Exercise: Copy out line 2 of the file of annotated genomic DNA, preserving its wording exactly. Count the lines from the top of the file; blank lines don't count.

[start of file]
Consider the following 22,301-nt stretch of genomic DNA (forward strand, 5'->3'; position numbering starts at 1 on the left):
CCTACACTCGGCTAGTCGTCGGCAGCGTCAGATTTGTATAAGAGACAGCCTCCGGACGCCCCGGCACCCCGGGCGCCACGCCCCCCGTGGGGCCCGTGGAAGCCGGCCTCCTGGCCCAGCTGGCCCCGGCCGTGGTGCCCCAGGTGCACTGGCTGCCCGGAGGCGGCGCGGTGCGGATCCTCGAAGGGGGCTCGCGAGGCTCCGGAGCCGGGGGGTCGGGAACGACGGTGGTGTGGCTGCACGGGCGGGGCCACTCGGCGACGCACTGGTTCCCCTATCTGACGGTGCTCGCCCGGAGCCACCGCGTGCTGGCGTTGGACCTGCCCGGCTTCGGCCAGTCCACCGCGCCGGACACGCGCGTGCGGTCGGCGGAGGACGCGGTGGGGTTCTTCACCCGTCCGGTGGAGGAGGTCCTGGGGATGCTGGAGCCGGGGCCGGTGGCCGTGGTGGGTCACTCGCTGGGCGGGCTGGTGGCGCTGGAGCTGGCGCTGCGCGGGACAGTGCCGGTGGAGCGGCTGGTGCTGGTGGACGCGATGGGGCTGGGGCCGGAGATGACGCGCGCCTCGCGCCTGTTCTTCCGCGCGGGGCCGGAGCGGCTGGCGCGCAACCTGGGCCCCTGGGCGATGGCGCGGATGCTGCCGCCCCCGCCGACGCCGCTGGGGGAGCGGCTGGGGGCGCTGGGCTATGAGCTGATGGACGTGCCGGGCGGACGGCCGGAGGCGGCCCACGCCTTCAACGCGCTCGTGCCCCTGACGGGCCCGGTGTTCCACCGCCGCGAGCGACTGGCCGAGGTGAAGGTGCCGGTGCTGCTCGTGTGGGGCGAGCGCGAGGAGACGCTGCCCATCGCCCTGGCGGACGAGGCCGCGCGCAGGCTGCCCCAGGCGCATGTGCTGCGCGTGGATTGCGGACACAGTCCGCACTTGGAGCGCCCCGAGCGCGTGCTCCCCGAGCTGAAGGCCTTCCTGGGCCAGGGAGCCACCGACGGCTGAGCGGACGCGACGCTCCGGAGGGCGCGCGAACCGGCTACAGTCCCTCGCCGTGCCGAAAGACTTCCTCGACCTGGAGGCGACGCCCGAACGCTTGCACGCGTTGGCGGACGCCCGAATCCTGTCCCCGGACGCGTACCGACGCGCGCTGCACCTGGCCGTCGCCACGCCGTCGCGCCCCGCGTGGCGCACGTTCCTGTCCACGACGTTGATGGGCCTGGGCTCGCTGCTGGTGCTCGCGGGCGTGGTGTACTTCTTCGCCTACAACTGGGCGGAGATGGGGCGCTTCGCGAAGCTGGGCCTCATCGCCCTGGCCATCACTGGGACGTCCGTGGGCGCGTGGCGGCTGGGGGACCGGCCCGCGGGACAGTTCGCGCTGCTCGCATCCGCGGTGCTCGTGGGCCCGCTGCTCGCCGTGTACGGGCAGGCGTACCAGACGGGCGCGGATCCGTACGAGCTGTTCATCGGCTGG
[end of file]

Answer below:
CCTACACTCGGCTAGTCGTCGGCAGCGTCAGATTTGTATAAGAGACAGCCTCCGGACGCCCCGGCACCCCGGGCGCCACGCCCCCCGTGGGGCCCGTGGAAGCCGGCCTCCTGGCCCAGCTGGCCCCGGCCGTGGTGCCCCAGGTGCACTGGCTGCCCGGAGGCGGCGCGGTGCGGATCCTCGAAGGGGGCTCGCGAGGCTCCGGAGCCGGGGGGTCGGGAACGACGGTGGTGTGGCTGCACGGGCGGGGCCACTCGGCGACGCACTGGTTCCCCTATCTGACGGTGCTCGCCCGGAGCCACCGCGTGCTGGCGTTGGACCTGCCCGGCTTCGGCCAGTCCACCGCGCCGGACACGCGCGTGCGGTCGGCGGAGGACGCGGTGGGGTTCTTCACCCGTCCGGTGGAGGAGGTCCTGGGGATGCTGGAGCCGGGGCCGGTGGCCGTGGTGGGTCACTCGCTGGGCGGGCTGGTGGCGCTGGAGCTGGCGCTGCGCGGGACAGTGCCGGTGGAGCGGCTGGTGCTGGTGGACGCGATGGGGCTGGGGCCGGAGATGACGCGCGCCTCGCGCCTGTTCTTCCGCGCGGGGCCGGAGCGGCTGGCGCGCAACCTGGGCCCCTGGGCGATGGCGCGGATGCTGCCGCCCCCGCCGACGCCGCTGGGGGAGCGGCTGGGGGCGCTGGGCTATGAGCTGATGGACGTGCCGGGCGGACGGCCGGAGGCGGCCCACGCCTTCAACGCGCTCGTGCCCCTGACGGGCCCGGTGTTCCACCGCCGCGAGCGACTGGCCGAGGTGAAGGTGCCGGTGCTGCTCGTGTGGGGCGAGCGCGAGGAGACGCTGCCCATCGCCCTGGCGGACGAGGCCGCGCGCAGGCTGCCCCAGGCGCATGTGCTGCGCGTGGATTGCGGACACAGTCCGCACTTGGAGCGCCCCGAGCGCGTGCTCCCCGAGCTGAAGGCCTTCCTGGGCCAGGGAGCCACCGACGGCTGAGCGGACGCGACGCTCCGGAGGGCGCGCGAACCGGCTACAGTCCCTCGCCGTGCCGAAAGACTTCCTCGACCTGGAGGCGACGCCCGAACGCTTGCACGCGTTGGCGGACGCCCGAATCCTGTCCCCGGACGCGTACCGACGCGCGCTGCACCTGGCCGTCGCCACGCCGTCGCGCCCCGCGTGGCGCACGTTCCTGTCCACGACGTTGATGGGCCTGGGCTCGCTGCTGGTGCTCGCGGGCGTGGTGTACTTCTTCGCCTACAACTGGGCGGAGATGGGGCGCTTCGCGAAGCTGGGCCTCATCGCCCTGGCCATCACTGGGACGTCCGTGGGCGCGTGGCGGCTGGGGGACCGGCCCGCGGGACAGTTCGCGCTGCTCGCATCCGCGGTGCTCGTGGGCCCGCTGCTCGCCGTGTACGGGCAGGCGTACCAGACGGGCGCGGATCCGTACGAGCTGTTCATCGGCTGG